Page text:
The Desire Series

No One Can Fight Your Battles, But They Can Stand With You

Jessica Harris

“How do I get out of this?”

This is the question many women ask when their lives feel out of control because they struggle with pornography, lust, masturbation, fantasy or another form of sexual desire.

We want “5 Easy Steps” or “3 Simple Solutions,” but the bad news is they don’t exist.

If you’ve developed patterns of sexual behavior that feel out of control, you can’t take shortcuts in finding freedom.



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That type of change and healing takes time.

You start down the road of healing by being honest with God, yourself and someone you trust.

You establish good boundaries. You watch out for triggers. You engage in healthy community.

But accountability is what keeps you walking down that road towards freedom.

So what is accountability?

Accountability is deciding to answer to someone for our choices. It’s a way of taking responsibility for our actions.

When it comes to pornography, masturbation or other sexual struggles, we need accountability with another person to break through the denial that we can manage the problem on our own.

Experts in sexual addiction suggest that the opposite of addiction isn’t sobriety, it’s intimacy. That’s because real intimacy is the thing we’re all really looking for. It’s the absence of authentic intimacy, often caused by our own sense of shame, that we are medicating with our sexual behavior.

What accountability is not:

  • Having someone hand out punishment for your misbehavior.
  • Having someone remind you to feel ashamed of something.
  • The ultimate solution to your problems.
  • Permission to blame your struggle on someone else. (“She never responded to my text, so I watched porn.”)

An accountability partner cannot fight your battles for you, even if they want to.

Think of a training partner helping you prepare for a marathon.

They can’t run the race for you, or even do the training for you. But they can commit to training with you and asking you questions about your diet, fitness regime, emotional state or anything affecting your ability to achieve your goal.

You want someone in your life who encourages you to get back up when you feel like collapsing.

When it comes to dealing with sexual desires, you want an accountability partner you think is somewhere ahead of you, not someone who feels just as overwhelmed.

The 12 Step program, which helps people recover from a wide variety of addictive behaviors, refers to this kind of a person as a sponsor. This article may help you think more about how to establish healthy accountability with someone else.*

*You are going to the website of another organization – Cru does not endorse either the organization or the content on this site – use at your own discretion.

What do I look for in an accountability partner?

It’s important to know what you want from the relationship. Here’s some things to consider:

  • How often will you meet or check-in with each other?
  • Do you want to meet socially as well as for accountability?
  • Do you expect her to take your calls 24/7?
Knowing what you want helps you decide who you want.

Communicate clearly what you think will help you. You might begin by telling someone you have a personal struggle you would appreciate their input on. When you meet to discuss your situation you might say something like:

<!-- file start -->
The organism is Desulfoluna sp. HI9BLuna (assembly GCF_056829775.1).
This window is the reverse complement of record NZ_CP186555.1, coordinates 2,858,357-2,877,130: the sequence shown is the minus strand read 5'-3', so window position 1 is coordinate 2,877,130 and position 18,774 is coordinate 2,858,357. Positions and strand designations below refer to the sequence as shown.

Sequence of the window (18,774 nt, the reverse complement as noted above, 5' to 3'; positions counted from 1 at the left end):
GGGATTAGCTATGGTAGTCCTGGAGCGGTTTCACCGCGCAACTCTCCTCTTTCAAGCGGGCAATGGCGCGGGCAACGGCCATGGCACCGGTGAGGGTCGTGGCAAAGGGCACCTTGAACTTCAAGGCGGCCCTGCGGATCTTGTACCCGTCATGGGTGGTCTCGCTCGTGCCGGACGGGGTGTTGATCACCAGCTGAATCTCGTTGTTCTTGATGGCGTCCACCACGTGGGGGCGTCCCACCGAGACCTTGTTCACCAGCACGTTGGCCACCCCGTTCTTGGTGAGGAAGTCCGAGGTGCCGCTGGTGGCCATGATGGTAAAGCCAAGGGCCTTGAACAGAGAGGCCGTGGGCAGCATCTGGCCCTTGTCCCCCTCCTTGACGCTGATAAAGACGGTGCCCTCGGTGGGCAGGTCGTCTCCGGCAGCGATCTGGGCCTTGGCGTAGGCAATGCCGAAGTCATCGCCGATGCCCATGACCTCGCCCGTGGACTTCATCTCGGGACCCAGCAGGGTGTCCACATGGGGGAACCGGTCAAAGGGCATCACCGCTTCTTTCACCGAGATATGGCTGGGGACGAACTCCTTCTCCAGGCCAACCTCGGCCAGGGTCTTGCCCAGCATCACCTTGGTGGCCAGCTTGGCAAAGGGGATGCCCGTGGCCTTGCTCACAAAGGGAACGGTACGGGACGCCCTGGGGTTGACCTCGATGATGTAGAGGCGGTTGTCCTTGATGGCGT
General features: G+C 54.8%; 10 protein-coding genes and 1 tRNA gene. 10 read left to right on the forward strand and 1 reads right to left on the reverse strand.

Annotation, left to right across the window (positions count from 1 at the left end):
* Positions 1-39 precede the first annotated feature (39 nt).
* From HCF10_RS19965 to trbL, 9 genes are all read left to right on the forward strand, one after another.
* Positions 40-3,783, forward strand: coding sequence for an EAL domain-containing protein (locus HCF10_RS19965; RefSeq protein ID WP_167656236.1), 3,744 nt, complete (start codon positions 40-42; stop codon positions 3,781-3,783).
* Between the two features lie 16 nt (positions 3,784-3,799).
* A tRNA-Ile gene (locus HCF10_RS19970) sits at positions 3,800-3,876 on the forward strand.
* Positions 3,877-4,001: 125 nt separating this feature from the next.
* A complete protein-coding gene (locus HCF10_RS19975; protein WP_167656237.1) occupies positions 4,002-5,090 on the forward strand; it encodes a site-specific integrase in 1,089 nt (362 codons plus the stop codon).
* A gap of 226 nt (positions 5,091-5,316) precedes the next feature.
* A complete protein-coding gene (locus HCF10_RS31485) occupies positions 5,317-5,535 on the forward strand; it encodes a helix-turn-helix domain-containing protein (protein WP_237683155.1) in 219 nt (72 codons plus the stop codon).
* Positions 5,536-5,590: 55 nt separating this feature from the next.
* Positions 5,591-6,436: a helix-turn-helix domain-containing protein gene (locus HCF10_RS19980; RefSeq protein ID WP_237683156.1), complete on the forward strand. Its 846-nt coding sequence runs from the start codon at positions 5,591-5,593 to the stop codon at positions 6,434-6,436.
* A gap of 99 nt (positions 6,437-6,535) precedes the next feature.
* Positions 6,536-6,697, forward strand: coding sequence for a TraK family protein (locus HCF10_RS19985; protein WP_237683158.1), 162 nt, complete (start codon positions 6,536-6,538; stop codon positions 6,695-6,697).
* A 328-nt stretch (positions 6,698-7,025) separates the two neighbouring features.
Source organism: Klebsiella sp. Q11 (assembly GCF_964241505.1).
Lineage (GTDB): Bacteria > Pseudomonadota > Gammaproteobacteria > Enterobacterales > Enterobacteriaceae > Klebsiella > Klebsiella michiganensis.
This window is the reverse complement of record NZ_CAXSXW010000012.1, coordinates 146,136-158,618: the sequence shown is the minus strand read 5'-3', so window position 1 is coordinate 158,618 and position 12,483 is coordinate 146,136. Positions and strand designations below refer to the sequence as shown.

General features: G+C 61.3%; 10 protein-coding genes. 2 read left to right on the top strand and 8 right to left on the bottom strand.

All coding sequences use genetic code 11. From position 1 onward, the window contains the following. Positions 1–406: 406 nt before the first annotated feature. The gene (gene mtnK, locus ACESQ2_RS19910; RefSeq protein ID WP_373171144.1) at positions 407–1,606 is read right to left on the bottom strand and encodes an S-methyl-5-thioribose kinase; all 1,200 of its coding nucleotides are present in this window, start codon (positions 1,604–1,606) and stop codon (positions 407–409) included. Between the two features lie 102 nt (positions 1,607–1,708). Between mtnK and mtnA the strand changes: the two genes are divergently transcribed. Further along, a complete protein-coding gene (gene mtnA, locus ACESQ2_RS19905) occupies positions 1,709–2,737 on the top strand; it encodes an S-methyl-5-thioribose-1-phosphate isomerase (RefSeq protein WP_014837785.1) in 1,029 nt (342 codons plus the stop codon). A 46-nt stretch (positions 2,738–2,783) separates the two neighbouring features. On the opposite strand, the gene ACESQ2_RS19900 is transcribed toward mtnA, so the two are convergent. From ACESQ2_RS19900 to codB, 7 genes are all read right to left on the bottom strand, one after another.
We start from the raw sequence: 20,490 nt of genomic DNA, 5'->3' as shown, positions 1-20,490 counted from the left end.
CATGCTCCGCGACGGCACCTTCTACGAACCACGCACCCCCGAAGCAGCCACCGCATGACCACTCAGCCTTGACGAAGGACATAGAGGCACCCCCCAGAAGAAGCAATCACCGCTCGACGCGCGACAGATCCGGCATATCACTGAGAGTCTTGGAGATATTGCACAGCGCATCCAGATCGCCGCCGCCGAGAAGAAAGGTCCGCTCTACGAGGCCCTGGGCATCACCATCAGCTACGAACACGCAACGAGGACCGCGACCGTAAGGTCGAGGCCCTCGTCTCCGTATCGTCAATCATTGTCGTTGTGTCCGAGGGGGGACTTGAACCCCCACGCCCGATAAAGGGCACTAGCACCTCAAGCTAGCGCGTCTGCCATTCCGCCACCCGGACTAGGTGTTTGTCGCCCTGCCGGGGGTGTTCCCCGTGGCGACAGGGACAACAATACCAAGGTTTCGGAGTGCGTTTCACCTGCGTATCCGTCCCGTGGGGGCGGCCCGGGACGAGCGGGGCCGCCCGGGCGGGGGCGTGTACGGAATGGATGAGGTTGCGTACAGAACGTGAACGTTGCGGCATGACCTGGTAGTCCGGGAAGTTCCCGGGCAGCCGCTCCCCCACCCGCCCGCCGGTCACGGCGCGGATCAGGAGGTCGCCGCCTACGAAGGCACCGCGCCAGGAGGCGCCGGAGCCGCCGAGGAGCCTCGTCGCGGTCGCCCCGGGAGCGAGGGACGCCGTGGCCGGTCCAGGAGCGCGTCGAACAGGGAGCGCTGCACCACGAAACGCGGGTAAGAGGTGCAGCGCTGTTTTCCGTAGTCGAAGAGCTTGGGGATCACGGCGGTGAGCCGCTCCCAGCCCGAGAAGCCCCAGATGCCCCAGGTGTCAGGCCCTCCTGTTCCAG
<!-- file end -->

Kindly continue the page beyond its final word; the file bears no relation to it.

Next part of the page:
“Jane, I told you I wanted us to talk about something I’m struggling with.

The truth is I’ve been struggling with (name your specific issue), and I know I can’t overcome this alone.

I need someone who’ll check in on me a couple times a week and pray for me when I’m struggling.

I give you permission to ask hard questions, and I promise to answer them honestly.”

Two Types of Accountability

As I’ve worked with women throughout the years, I’ve found there are two types of accountability: active and passive.

1. Active accountability is more “in-your-face.” It’s the daily check-in, the weekly meeting, the Bible study specifically centered on your sexual struggle.

Active accountability helps break up old habits and form new ones.

This works well in a supportive community you might find at a college or in a church youth group.

Seeing the same people regularly builds relationships that feel safe enough for honest accountability.

2. Passive accountability is a less “hands-on” approach.

There may come a point in your journey when daily check-ins will either be impossible or unhelpful. As you graduate from college, for example, and transition to a new church, city, or career, a daily check-in might be impractical.

You may also heal to the degree that being asked daily “Did you watch porn in the last 24 hours?” is no longer helpful.

You should only decide you’re at this point through a conversation with your accountability partner though.

If you reach that place, then consider passive accountability.

Passive accountability is more about having someone who knows your story and your struggle and is there in case of emergencies.

Either way, successful accountability rests on your honesty and your commitment.

You are asking someone to join your team as you fight for freedom in your life.

Who can you ask to join your team?


 

Jessica Harris an international speaker, blogger and author of Beggar’s Daughter and Love Done Right: Reflections. To discover more resources for women struggling with sexual sin, visit Jessica’s website: www.beggarsdaughter.com.

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